|Other Names||Major vault protein, MVP, Lung resistance-related protein, MVP, LRP|
|Target/Specificity||The synthetic peptide sequence used to generate the antibody AP6216a was selected from the C-term region of human MVP . A 10 to 100 fold molar excess to antibody is recommended. Precise conditions should be optimized for a particular assay.|
|Format||The synthetic peptide was lyophilized with 100% acetonitrile and is supplied as a powder. Reconstitute with 0.1 ml deionized water for a final concentration of 1 mg/ml.|
|Storage||Maintain refrigerated at 2-8°C for up to 6 months. For long term storage store at -20°C.|
|Precautions||This product is for research use only. Not for use in diagnostic or therapeutic procedures.|
|Function||Required for normal vault structure. Vaults are multi- subunit structures that may act as scaffolds for proteins involved in signal transduction. Vaults may also play a role in nucleo- cytoplasmic transport. Down-regulates IFNG-mediated STAT1 signaling and subsequent activation of JAK. Down-regulates SRC activity and signaling through MAP kinases.|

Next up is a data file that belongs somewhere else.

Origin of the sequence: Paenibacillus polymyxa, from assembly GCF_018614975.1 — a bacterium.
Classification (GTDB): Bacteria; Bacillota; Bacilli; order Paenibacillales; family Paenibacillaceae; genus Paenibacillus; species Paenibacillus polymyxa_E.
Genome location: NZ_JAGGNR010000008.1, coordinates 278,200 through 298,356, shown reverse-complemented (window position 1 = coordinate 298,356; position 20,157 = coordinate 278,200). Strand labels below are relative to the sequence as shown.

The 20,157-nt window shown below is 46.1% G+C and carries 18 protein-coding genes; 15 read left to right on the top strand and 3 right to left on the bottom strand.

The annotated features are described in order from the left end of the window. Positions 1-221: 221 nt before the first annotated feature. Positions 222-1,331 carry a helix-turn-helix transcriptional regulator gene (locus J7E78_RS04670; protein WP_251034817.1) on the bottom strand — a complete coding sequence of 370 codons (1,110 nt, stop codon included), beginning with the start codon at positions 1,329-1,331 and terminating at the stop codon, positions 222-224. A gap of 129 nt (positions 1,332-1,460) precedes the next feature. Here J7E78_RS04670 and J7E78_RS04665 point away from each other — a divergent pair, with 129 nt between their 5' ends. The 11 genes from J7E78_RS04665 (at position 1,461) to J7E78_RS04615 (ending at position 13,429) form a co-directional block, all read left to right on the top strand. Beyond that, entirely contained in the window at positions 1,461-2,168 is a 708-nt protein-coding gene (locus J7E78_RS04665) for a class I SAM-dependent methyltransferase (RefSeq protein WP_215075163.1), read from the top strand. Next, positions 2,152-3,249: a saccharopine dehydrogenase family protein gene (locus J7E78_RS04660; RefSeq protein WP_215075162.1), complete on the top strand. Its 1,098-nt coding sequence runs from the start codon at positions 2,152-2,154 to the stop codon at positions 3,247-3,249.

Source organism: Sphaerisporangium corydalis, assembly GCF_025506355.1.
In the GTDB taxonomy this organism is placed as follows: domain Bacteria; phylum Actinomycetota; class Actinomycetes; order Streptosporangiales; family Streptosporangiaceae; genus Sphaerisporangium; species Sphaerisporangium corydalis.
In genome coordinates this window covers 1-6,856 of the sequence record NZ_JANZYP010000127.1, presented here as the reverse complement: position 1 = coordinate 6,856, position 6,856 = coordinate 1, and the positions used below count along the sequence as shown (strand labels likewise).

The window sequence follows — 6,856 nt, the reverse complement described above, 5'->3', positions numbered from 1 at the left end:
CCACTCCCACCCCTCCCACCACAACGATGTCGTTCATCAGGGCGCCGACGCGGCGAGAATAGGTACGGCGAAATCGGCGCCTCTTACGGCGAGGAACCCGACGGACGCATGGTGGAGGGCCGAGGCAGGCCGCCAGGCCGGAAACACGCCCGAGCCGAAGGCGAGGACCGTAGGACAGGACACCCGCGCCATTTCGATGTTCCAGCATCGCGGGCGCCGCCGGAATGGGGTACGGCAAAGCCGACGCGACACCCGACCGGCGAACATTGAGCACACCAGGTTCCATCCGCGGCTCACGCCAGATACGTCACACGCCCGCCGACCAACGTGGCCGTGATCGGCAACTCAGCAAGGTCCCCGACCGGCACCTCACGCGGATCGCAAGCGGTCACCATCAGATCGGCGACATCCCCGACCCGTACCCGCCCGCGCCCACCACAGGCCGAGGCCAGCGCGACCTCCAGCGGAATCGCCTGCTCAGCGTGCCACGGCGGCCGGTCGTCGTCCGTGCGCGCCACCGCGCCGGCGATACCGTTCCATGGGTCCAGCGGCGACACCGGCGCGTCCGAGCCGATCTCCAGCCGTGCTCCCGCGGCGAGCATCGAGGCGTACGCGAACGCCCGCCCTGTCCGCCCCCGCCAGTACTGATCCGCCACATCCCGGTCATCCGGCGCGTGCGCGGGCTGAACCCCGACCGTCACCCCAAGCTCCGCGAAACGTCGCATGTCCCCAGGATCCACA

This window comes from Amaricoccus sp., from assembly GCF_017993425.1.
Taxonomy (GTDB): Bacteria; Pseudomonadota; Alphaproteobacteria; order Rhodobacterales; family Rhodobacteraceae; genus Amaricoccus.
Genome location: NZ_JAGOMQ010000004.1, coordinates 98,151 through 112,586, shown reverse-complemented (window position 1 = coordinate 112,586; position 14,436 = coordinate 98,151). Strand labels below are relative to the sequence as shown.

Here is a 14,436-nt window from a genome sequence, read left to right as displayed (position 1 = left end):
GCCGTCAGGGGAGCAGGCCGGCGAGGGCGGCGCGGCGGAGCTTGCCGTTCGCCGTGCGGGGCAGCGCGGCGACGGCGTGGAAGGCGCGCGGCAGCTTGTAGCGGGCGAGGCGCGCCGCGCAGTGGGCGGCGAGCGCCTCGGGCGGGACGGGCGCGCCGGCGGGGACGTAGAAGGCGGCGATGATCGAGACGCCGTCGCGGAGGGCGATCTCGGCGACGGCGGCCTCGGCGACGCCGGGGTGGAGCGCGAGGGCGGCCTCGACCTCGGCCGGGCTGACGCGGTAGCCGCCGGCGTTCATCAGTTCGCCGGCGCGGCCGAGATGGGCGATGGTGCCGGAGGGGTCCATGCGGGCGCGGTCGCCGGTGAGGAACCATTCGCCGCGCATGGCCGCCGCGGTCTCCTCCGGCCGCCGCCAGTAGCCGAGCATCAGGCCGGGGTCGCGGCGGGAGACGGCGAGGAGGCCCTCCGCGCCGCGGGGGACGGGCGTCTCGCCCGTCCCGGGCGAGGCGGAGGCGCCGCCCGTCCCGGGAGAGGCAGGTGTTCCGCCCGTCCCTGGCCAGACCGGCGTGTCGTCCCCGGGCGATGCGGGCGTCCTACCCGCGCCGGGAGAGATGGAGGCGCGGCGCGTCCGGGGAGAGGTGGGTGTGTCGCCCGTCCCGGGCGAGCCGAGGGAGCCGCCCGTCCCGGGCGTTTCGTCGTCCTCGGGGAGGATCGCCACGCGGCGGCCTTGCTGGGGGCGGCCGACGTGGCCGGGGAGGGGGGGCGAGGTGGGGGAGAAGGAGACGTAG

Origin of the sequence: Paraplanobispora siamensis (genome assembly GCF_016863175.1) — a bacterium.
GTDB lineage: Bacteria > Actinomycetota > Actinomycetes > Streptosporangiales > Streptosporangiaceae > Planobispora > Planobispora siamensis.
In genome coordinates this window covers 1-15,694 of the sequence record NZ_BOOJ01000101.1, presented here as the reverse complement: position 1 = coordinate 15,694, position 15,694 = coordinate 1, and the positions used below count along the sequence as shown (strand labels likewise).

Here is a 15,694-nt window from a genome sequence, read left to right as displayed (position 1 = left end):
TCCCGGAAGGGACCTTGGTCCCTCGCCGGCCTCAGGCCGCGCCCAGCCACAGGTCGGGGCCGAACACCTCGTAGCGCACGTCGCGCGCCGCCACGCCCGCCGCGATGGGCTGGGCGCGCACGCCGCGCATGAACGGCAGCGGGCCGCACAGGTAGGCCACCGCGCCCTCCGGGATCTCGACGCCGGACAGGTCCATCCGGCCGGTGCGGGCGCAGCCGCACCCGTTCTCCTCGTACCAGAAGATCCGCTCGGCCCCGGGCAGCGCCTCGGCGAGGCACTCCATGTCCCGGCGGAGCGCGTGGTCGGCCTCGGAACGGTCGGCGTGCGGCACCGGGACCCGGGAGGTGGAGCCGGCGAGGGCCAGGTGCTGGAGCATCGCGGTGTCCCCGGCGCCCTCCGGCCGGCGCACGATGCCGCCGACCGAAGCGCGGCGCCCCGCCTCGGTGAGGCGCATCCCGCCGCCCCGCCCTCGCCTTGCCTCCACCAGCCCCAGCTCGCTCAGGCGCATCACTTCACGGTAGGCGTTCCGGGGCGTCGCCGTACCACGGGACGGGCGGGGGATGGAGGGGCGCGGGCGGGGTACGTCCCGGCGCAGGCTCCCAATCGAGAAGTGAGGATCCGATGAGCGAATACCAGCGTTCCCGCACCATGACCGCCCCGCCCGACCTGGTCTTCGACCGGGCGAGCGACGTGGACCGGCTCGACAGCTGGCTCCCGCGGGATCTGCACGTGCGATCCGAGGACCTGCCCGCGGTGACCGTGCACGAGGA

|Cellular Location||Cytoplasm. Nucleus, nuclear pore complex. Cytoplasm, perinuclear region. Note=5% found in the nuclear pore complex (PubMed:15133037). Translocates from the nucleus to the cytoplasm upon EGF treatment (PubMed:16441665)|
|Tissue Location||Present in most normal tissues. Higher expression observed in epithelial cells with secretory and excretory functions, as well as in cells chronically exposed to xenobiotics, such as bronchial cells and cells lining the intestine. Overexpressed in many multidrug-resistant cancer cells|
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Provided below are standard protocols that you may find useful for product applications.
MVP, the major vault protein, is a lung resistance-related protein. Vaults are multi-subunit structures that may be involved in nucleo-cytoplasmic transport. This protein mediates drug resistance, perhaps via a transport process. It is widely distributed in normal tissues, and overexpressed in multidrug-resistant cancer cells. The protein overexpression is a potentially useful marker of clinical drug resistance.
Aronica, E., et al., Epilepsia 44(9):1166-1175 (2003).Klunder, J.W., et al., Hum. Pathol. 34(2):150-155 (2003).Burger, H., et al., Clin. Cancer Res. 9(2):827-836 (2003).Yu, Z., et al., J. Biol. Chem. 277(43):40247-40252 (2002).van den Heuvel-Eibrink, M.M., et al., Leukemia 16(5):833-839 (2002).
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